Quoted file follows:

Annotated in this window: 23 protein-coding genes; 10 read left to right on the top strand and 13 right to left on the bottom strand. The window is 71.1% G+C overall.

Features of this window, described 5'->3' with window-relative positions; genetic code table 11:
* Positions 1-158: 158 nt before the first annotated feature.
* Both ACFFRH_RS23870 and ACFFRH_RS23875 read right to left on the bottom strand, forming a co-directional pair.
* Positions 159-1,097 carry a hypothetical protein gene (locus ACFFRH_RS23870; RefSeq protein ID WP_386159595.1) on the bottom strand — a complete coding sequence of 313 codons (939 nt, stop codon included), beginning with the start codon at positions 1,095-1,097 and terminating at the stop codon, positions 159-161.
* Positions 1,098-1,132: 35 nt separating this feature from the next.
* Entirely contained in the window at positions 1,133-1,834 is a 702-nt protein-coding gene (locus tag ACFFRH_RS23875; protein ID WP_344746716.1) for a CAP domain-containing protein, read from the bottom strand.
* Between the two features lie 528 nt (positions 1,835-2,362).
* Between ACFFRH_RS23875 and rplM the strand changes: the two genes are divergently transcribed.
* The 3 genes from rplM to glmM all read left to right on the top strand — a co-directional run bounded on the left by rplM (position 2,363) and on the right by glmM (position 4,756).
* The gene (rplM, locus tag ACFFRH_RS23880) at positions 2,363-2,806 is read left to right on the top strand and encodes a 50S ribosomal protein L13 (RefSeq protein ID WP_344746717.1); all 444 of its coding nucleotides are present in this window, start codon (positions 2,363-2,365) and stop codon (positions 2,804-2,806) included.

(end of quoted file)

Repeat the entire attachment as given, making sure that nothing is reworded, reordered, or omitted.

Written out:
Annotated in this window: 23 protein-coding genes; 10 read left to right on the top strand and 13 right to left on the bottom strand. The window is 71.1% G+C overall.

Features of this window, described 5'->3' with window-relative positions; genetic code table 11:
* Positions 1-158: 158 nt before the first annotated feature.
* Both ACFFRH_RS23870 and ACFFRH_RS23875 read right to left on the bottom strand, forming a co-directional pair.
* Positions 159-1,097 carry a hypothetical protein gene (locus ACFFRH_RS23870; RefSeq protein ID WP_386159595.1) on the bottom strand — a complete coding sequence of 313 codons (939 nt, stop codon included), beginning with the start codon at positions 1,095-1,097 and terminating at the stop codon, positions 159-161.
* Positions 1,098-1,132: 35 nt separating this feature from the next.
* Entirely contained in the window at positions 1,133-1,834 is a 702-nt protein-coding gene (locus tag ACFFRH_RS23875; protein ID WP_344746716.1) for a CAP domain-containing protein, read from the bottom strand.
* Between the two features lie 528 nt (positions 1,835-2,362).
* Between ACFFRH_RS23875 and rplM the strand changes: the two genes are divergently transcribed.
* The 3 genes from rplM to glmM all read left to right on the top strand — a co-directional run bounded on the left by rplM (position 2,363) and on the right by glmM (position 4,756).
* The gene (rplM, locus tag ACFFRH_RS23880) at positions 2,363-2,806 is read left to right on the top strand and encodes a 50S ribosomal protein L13 (RefSeq protein ID WP_344746717.1); all 444 of its coding nucleotides are present in this window, start codon (positions 2,363-2,365) and stop codon (positions 2,804-2,806) included.